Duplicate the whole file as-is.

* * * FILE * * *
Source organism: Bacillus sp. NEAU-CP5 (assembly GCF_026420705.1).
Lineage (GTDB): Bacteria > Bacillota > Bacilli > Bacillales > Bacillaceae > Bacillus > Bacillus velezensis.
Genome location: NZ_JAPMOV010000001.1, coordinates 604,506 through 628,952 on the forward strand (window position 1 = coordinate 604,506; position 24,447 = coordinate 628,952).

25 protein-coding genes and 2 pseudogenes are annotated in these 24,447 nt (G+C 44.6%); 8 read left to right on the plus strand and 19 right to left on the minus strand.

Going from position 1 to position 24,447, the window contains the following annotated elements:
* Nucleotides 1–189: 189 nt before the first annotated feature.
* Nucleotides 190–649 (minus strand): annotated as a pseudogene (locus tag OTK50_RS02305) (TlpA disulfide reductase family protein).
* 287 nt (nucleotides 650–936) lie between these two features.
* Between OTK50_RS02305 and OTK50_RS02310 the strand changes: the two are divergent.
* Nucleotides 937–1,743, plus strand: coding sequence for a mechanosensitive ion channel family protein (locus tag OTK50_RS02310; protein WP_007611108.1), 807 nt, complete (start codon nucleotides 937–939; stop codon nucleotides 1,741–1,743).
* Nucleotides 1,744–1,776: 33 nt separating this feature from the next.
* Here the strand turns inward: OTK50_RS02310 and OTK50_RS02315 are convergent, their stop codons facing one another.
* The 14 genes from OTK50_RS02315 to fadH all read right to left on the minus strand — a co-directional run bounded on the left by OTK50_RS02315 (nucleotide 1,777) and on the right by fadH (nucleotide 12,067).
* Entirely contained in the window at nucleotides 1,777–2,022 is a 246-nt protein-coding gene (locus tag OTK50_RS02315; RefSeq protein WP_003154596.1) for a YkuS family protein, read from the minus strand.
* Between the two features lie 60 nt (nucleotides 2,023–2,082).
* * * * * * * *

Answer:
Source organism: Bacillus sp. NEAU-CP5 (assembly GCF_026420705.1).
Lineage (GTDB): Bacteria > Bacillota > Bacilli > Bacillales > Bacillaceae > Bacillus > Bacillus velezensis.
Genome location: NZ_JAPMOV010000001.1, coordinates 604,506 through 628,952 on the forward strand (window position 1 = coordinate 604,506; position 24,447 = coordinate 628,952).

25 protein-coding genes and 2 pseudogenes are annotated in these 24,447 nt (G+C 44.6%); 8 read left to right on the plus strand and 19 right to left on the minus strand.

Going from position 1 to position 24,447, the window contains the following annotated elements:
* Nucleotides 1–189: 189 nt before the first annotated feature.
* Nucleotides 190–649 (minus strand): annotated as a pseudogene (locus tag OTK50_RS02305) (TlpA disulfide reductase family protein).
* 287 nt (nucleotides 650–936) lie between these two features.
* Between OTK50_RS02305 and OTK50_RS02310 the strand changes: the two are divergent.
* Nucleotides 937–1,743, plus strand: coding sequence for a mechanosensitive ion channel family protein (locus tag OTK50_RS02310; protein WP_007611108.1), 807 nt, complete (start codon nucleotides 937–939; stop codon nucleotides 1,741–1,743).
* Nucleotides 1,744–1,776: 33 nt separating this feature from the next.
* Here the strand turns inward: OTK50_RS02310 and OTK50_RS02315 are convergent, their stop codons facing one another.
* The 14 genes from OTK50_RS02315 to fadH all read right to left on the minus strand — a co-directional run bounded on the left by OTK50_RS02315 (nucleotide 1,777) and on the right by fadH (nucleotide 12,067).
* Entirely contained in the window at nucleotides 1,777–2,022 is a 246-nt protein-coding gene (locus tag OTK50_RS02315; RefSeq protein WP_003154596.1) for a YkuS family protein, read from the minus strand.
* Between the two features lie 60 nt (nucleotides 2,023–2,082).